Robert Northcutt, then 23, during his 2003 death penalty trial in Lexington County. Next to Northcutt are his defense attorneys, from left, Robert Lominack and David Bruck. Takaaki Iwabu The State

Willie Nesmith, Benjamin Joyner, Marcellus Pierce

Marcellus Pierce was sentenced to death by a Richland County jury, and was nearly sentenced to death again in a retrial for the brutal 1984 rape and murder of University of South Carolina student Bobbi Rossi.

Pierce and two other men — Willie Nesmith and Benjamin Joyner — kidnapped the 20-year-old nursing student at gunpoint from Woodhill Mall on Garners Ferry Road in September 1984, which today is the Shoppes at Woodhill. They took her to a rural area, raped her repeatedly and then shot her.

All three men were tried and convicted in 1984. A jury sentenced Pierce to death, while Joyner and Nesmith were given life terms. Pierce and Joyner appealed their convictions, and the S.C. Supreme Court granted them new trials, citing mistakes by the judge. Both were sentenced to life in prison in their second trials.

Prosecutors said Pierce, who has a lengthy criminal record, was the ring leader in Rossi’s killing. Under an old state law, he has been eligible for parole each year since 2001. Current state law now bans parole for convicted murderers.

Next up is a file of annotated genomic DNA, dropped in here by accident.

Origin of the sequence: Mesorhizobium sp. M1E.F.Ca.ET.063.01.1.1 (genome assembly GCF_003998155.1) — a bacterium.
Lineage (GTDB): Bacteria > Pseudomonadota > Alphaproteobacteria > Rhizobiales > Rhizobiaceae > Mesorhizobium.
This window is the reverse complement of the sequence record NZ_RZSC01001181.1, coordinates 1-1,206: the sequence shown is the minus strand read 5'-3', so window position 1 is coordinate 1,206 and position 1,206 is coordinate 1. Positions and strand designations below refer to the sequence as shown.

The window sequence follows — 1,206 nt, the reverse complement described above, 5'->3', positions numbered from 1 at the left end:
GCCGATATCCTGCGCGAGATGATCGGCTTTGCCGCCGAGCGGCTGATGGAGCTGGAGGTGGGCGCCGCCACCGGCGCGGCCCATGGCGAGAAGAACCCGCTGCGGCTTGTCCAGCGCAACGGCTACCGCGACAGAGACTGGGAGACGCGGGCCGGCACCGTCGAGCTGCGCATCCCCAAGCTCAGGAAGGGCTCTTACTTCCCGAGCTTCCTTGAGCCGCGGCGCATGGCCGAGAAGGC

Nesmith and Joyner died in prison.

Pierce, now 71, has been turned down 16 times by the state’s parole board, according to Peter O’Boyle, spokesman for the S.C. Department of Probation, Parole and Pardon Services.

For Pierce’s parole hearing in 2010, Ann Marie Rossi showed up with a petition signed by thousands of people opposing parole for her daughter’s killer.

“I plan on opposing parole, whether I’m solicitor or not, until he is dead or paroled, or I’m dead,” former Fifth Circuit Solicitor Barney Giese, who was an assistant and then deputy solicitor when Pierce was tried, said in 2010. “He received life in prison, and life ought to mean life.”

Pierce’s next parole hearing is scheduled for August.

Larry Gene Bell

Before Larry Gene Bell raped and killed Shari Smith in 1985, he forced the 17-year-old to write a “last will and testament” letter to her family. After her killing, Bell made a series of chilling and taunting phone calls to her family and law enforcement, first leading them to believe Smith was still alive, then giving them details about how he raped and killed her, eventually telling them where to find her body.

Smith had just returned home from a pool party when she was kidnapped at gunpoint on May 31, 1985, as she checked the mailbox outside her family’s home on Platt Springs Road in Lexington County. She was two days from her Lexington High School graduation.

Two weeks later, 9-year-old Debra Mae Helmick was abducted from her family’s front yard on Old Percival Road near Fort Jackson, while she played with her 3-year-old brother.